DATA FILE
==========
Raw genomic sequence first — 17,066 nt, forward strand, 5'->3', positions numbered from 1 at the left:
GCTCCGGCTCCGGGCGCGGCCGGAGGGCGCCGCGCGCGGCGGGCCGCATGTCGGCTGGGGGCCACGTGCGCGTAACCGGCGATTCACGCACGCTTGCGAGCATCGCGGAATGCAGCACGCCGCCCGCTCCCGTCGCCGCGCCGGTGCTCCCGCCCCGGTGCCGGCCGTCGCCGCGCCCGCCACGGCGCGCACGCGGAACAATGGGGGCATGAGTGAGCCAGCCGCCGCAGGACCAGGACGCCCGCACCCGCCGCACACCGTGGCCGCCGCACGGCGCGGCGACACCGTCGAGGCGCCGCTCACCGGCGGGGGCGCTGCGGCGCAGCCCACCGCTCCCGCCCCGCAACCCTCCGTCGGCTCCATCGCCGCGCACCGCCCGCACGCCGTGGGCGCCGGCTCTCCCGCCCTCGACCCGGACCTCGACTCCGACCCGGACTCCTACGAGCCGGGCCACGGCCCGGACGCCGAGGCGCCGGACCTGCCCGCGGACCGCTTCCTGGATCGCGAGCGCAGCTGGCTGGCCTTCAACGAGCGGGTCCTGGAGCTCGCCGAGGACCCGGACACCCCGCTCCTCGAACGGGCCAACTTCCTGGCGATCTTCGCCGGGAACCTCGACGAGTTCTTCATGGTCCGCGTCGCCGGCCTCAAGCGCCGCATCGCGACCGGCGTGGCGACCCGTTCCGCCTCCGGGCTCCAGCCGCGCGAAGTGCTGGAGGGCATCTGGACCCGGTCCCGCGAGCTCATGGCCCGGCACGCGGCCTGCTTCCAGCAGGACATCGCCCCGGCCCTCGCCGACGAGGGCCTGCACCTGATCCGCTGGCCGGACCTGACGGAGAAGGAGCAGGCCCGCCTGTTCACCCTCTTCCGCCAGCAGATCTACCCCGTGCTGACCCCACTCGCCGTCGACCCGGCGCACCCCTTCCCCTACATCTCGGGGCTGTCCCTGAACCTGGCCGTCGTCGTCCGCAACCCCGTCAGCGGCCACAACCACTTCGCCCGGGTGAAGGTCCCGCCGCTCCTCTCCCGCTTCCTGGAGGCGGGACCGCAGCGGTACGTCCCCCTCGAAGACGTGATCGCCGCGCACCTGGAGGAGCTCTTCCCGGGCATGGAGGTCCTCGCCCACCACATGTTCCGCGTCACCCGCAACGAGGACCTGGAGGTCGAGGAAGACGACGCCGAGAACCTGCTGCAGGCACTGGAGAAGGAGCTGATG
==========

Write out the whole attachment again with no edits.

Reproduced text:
Raw genomic sequence first — 17,066 nt, forward strand, 5'->3', positions numbered from 1 at the left:
GCTCCGGCTCCGGGCGCGGCCGGAGGGCGCCGCGCGCGGCGGGCCGCATGTCGGCTGGGGGCCACGTGCGCGTAACCGGCGATTCACGCACGCTTGCGAGCATCGCGGAATGCAGCACGCCGCCCGCTCCCGTCGCCGCGCCGGTGCTCCCGCCCCGGTGCCGGCCGTCGCCGCGCCCGCCACGGCGCGCACGCGGAACAATGGGGGCATGAGTGAGCCAGCCGCCGCAGGACCAGGACGCCCGCACCCGCCGCACACCGTGGCCGCCGCACGGCGCGGCGACACCGTCGAGGCGCCGCTCACCGGCGGGGGCGCTGCGGCGCAGCCCACCGCTCCCGCCCCGCAACCCTCCGTCGGCTCCATCGCCGCGCACCGCCCGCACGCCGTGGGCGCCGGCTCTCCCGCCCTCGACCCGGACCTCGACTCCGACCCGGACTCCTACGAGCCGGGCCACGGCCCGGACGCCGAGGCGCCGGACCTGCCCGCGGACCGCTTCCTGGATCGCGAGCGCAGCTGGCTGGCCTTCAACGAGCGGGTCCTGGAGCTCGCCGAGGACCCGGACACCCCGCTCCTCGAACGGGCCAACTTCCTGGCGATCTTCGCCGGGAACCTCGACGAGTTCTTCATGGTCCGCGTCGCCGGCCTCAAGCGCCGCATCGCGACCGGCGTGGCGACCCGTTCCGCCTCCGGGCTCCAGCCGCGCGAAGTGCTGGAGGGCATCTGGACCCGGTCCCGCGAGCTCATGGCCCGGCACGCGGCCTGCTTCCAGCAGGACATCGCCCCGGCCCTCGCCGACGAGGGCCTGCACCTGATCCGCTGGCCGGACCTGACGGAGAAGGAGCAGGCCCGCCTGTTCACCCTCTTCCGCCAGCAGATCTACCCCGTGCTGACCCCACTCGCCGTCGACCCGGCGCACCCCTTCCCCTACATCTCGGGGCTGTCCCTGAACCTGGCCGTCGTCGTCCGCAACCCCGTCAGCGGCCACAACCACTTCGCCCGGGTGAAGGTCCCGCCGCTCCTCTCCCGCTTCCTGGAGGCGGGACCGCAGCGGTACGTCCCCCTCGAAGACGTGATCGCCGCGCACCTGGAGGAGCTCTTCCCGGGCATGGAGGTCCTCGCCCACCACATGTTCCGCGTCACCCGCAACGAGGACCTGGAGGTCGAGGAAGACGACGCCGAGAACCTGCTGCAGGCACTGGAGAAGGAGCTGATG